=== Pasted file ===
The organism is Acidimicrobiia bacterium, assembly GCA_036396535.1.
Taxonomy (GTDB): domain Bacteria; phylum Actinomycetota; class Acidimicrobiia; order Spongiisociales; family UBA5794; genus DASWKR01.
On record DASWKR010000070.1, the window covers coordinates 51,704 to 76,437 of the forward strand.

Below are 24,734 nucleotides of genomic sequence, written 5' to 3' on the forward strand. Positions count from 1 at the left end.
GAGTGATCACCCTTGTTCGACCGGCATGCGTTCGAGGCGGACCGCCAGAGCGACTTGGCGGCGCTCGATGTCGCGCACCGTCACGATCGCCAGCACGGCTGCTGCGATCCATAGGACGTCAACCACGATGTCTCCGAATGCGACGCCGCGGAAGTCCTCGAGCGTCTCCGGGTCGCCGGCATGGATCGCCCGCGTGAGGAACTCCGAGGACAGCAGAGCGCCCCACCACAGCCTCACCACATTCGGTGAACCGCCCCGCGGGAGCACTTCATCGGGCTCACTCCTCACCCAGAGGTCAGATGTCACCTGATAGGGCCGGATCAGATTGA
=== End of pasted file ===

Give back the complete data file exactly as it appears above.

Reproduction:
The organism is Acidimicrobiia bacterium, assembly GCA_036396535.1.
Taxonomy (GTDB): domain Bacteria; phylum Actinomycetota; class Acidimicrobiia; order Spongiisociales; family UBA5794; genus DASWKR01.
On record DASWKR010000070.1, the window covers coordinates 51,704 to 76,437 of the forward strand.

Below are 24,734 nucleotides of genomic sequence, written 5' to 3' on the forward strand. Positions count from 1 at the left end.
GAGTGATCACCCTTGTTCGACCGGCATGCGTTCGAGGCGGACCGCCAGAGCGACTTGGCGGCGCTCGATGTCGCGCACCGTCACGATCGCCAGCACGGCTGCTGCGATCCATAGGACGTCAACCACGATGTCTCCGAATGCGACGCCGCGGAAGTCCTCGAGCGTCTCCGGGTCGCCGGCATGGATCGCCCGCGTGAGGAACTCCGAGGACAGCAGAGCGCCCCACCACAGCCTCACCACATTCGGTGAACCGCCCCGCGGGAGCACTTCATCGGGCTCACTCCTCACCCAGAGGTCAGATGTCACCTGATAGGGCCGGATCAGATTGA